I reject your assessment that I have "ignored student input" and have "preconceived notions." You worked with me when we solved these problems at our program. We did it by doing something that no schools ever do (as far as I can tell): we officially and deliberately solicited formal feedback not just from students, but from parents. Then we meticulously recored and categorized *all* the input and suggestions, reacted to all of them, and posted on our website (each semester) our "customer input" and our responses to it. Our responses included so many changes to our program that we can practically describe our program as constituting a list of changes suggested to us by parents and students! We did, however, occasionally reject some of the suggestions, but always by posting our reasons for why, and then waiting to see the next semester if these same suggestions appeared.

Now that I have reminded you of all this, I expect that you will retract your assessment in this matter. Just as I forgot the exact figure of the massive per student govt annuity paid to DPS, you forgot that indeed I have a public record of soliciting and considering and reacting to input from students and parents.

The students could, if they somehow organized, solve all these problems themselves. They could all start studying and following teacher instructions and respecting the teachers, each other, themselves, public and private property, and that highest of all human endeavors: mastering academic knowledge and the intellectual arts. They could, hypothetically, do this on their own. Individual students, and small groups of students, do this all the time.

I think that it is important for these students to hear such a truth uttered right to their faces, right into their ears: they do not need teachers or even parents in order to take hold of their lives in general, or education in particular. Most of their complaints I classify as needless excuses. Too many humans before them in even worse circumstances have managed to educate themselves, using only the greatest teacher they will ever have: themselves.

Meanwhile, the failure of students to control themselves represents a needless excuse for the teachers and administrators: they can, as we did at our program, Nadir, implement the same chances that we proved with these same students, and produce with these same students an orderly and magically productive environment where poor black kids from "broken" homes learn the highest academic subjects and perform at the highest intellectual levels.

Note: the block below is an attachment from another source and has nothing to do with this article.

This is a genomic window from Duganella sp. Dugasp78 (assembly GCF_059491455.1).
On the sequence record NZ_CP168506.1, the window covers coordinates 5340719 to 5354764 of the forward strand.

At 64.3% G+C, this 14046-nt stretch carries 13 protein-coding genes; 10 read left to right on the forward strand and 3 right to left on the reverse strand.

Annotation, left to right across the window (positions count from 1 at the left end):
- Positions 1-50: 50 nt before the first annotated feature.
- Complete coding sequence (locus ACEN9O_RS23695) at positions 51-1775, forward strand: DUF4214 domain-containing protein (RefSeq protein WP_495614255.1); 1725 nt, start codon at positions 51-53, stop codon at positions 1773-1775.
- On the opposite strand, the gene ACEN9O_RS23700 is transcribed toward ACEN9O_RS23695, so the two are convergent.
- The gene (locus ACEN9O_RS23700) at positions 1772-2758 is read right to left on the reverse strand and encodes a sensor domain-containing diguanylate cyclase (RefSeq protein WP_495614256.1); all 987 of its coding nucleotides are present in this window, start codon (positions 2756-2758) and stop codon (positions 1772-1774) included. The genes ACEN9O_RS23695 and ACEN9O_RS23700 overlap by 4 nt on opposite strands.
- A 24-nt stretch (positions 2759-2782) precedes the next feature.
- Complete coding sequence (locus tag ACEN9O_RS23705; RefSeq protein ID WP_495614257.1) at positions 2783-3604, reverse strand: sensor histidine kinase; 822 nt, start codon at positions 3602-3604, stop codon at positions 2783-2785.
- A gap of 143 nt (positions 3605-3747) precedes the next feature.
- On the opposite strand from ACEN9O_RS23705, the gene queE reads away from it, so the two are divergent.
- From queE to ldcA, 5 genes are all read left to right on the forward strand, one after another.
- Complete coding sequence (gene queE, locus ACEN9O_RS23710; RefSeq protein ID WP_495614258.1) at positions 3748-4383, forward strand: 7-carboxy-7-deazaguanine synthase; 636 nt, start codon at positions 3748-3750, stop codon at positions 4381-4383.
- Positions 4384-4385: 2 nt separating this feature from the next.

July 31, 2007 1:20 PM  
Blogger Paul Hue said...

Greedy, profit-mad, evil corporations do a great job not only of providing you with iPods and a car to drive, but even the best university (Harvard, Yale) and k-12 schools in the world. And only in the realm of university education, where govt "vouchers" (Pell Grants, GSLs, etc.) exist, do public education institutions compete successfully with the private enterprises. If "vouchers" works for university education, why not K-12?

I agree that charter schools have on average done no better than the average public school. But if you examine the charter schools, you will find that the overwhelming majority of them attempt to do what the public schools do: hiring non-expert teachers to teach a bunch of electives. Also, charter schools get less per-pupil annuities, and they have to pay for their own facilities.

Even most private schools have lowered their standards over the years. But the great thing about vouchers is that they support private schools run as businesses, and such small operations have at least a chance to radically change the way that they conduct business, whereas the enormous dinasour public school systems have no chance to change.

With private schools (and even public schools) fighting for those voucher dollars, the biggest deciding factor for parent customers will be: test scores. And, Nadir, you and I have already proven a formula for succeeding there. With vouchers, other people like us will figure out that formula, and will be rightfully rewarded with a nice income.

Just like the people who so dependably produce and provide your ipod and car.

August 02, 2007 12:57 PM